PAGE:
RogerBW's Blog

The Quantum Thief, Hannu Rajaniemi 21 July 2020

2010 science fiction, first of a trilogy. Jean le Flambeur is a thief, broken out of prison to steal something very special. But first he must steal back his own history…

This is unabashedly transhumanist writing, where a human mind can run on a computer that fits in a bullet, and does. The city on Mars moves constantly, carried by engineered creatures which are also those citizens who've run out of Time and must therefore be non-conscious entities for a while, before they are resurrected. But it's also writing so in love with its own ideas that it never stops to consider whether they make any sort of sense.

For example: we open with Jean in the Dilemma Prison, a virtual space where the inmates reenact the Prisoner's Dilemma endlessly in the hope of reforming them. But while the idea is an interesting one, Rajaniemi's so eager to go on to the next thing that the rewards for cooperating or defecting become a nonsense. Never mind! More ideas!

You know, when this is over, I'm going to kill him, Mieli tells Perhonen, smiling at the thief.

Without torturing him first? the ship says. You are getting soft.

There are Great Big Powers out there, and this is very much the sort of book where everything you thought you knew is going to be revealed to be wrong because someone was manipulating it all the time. Combine that with a lack of explanation of most of the specialised terms, and this is definitely something for the seasoned SF reader rather than for someone who was just hoping for a good story.

'It's an honour to meet you,' Isidore says. 'She never mentioned you before. Or her father. Is he around?'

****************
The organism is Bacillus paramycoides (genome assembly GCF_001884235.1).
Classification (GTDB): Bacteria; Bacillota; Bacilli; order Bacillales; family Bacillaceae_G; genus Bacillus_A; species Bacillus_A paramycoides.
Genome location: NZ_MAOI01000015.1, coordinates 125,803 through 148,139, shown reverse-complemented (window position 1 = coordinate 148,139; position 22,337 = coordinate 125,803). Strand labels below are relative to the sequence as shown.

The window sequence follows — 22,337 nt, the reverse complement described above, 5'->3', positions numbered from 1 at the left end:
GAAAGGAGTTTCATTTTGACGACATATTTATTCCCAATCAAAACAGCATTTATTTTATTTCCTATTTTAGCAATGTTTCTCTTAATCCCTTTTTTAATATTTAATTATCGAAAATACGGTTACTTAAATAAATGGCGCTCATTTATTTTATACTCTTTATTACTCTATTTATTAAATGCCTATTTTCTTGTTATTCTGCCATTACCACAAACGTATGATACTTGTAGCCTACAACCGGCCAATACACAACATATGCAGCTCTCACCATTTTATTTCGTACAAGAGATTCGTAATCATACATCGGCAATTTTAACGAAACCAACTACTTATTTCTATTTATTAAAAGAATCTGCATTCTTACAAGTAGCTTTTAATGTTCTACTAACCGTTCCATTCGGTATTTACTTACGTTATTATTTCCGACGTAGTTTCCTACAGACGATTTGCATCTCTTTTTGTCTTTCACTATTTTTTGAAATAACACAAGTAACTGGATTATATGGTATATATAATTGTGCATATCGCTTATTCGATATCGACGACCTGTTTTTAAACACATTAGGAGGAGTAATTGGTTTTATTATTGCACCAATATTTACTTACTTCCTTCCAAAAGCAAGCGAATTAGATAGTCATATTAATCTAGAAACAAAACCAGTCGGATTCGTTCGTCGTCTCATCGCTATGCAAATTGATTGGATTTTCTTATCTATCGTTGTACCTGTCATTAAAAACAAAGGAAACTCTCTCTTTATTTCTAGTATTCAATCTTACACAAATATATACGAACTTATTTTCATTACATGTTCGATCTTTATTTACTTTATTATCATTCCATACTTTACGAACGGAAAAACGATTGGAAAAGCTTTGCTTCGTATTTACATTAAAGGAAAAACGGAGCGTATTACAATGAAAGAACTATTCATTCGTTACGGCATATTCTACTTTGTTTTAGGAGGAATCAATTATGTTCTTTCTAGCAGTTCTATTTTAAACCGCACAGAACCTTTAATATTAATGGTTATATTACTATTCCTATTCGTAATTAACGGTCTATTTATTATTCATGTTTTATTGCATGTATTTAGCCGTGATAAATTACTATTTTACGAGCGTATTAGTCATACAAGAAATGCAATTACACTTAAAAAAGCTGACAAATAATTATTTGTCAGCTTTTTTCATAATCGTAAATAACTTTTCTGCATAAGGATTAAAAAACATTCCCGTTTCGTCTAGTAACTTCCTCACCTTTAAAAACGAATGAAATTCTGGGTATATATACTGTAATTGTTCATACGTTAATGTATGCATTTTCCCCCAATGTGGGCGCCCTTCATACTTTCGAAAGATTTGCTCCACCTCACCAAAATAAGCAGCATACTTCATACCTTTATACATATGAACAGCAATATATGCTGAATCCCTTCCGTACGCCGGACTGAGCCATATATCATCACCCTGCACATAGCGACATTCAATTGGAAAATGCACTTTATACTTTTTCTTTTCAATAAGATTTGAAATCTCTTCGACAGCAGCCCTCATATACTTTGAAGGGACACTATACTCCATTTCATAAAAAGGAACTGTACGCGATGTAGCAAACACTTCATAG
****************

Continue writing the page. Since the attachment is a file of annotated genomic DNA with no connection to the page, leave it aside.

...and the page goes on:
'Perhaps she didn't want to confuse you. I like to use the word "mother", but it is a little more complicated than that. Let us say that there was an incident in the Protocol War involving me and a captured Sobornost warmind.'

And it's fine to give me a puzzle-setting if that puzzle is going to have an interesting solution rather than just "an even bigger entity did it, for inscrutable reasons of its own".

There's lots of shiny nanotech and picotech and quantum tech, and never a thought given to where all the power comes from – or goes to. Put up an impregnable building in seconds? Sure! (Without vaporising the surrounding city.)

But more seriously, perhaps in an attempt to make things comprehensible to the reader, in among all this technology the posthumans who make up the cast are more than anything else obsessed with sex and late-20th-century-style relationships. Culture apparently didn't develop at all after 2010, except where it was forced to by technology. There's even an MMO raiding guild, long outliving the actual MMO but playing at it in what passes for real life.

(Mieli, Jean's enigmatic partner who's working for someone else, is motivated entirely by the hope that she can get back to her lover Sydän. She knows that memories and feelings can be manipulated. She never even considers that this particular feeling might have been put there synthetically in order to get her cooperation. It seemed to me so screamingly obvious that I was waiting impatiently for someone to notice; but I guess that's for a later book in the series.)

Many people whose opinions I respect love this book. For me, less so: the writing's OK, the ideas are great if thrown at the page more than thought through, but the characters are purest soap-opera cardboard (and they're all obsessed with our endlessly fascinating hero, even himself). There's never any sense of tension, because you know that Rajaniemi will just pull out yet another miracle from the infinite bag of them that he's holding behind his back. If you can go along with the action and not try to think through the implications of the parade of wonders, you can have a good time; but that's not what I read science fiction for.

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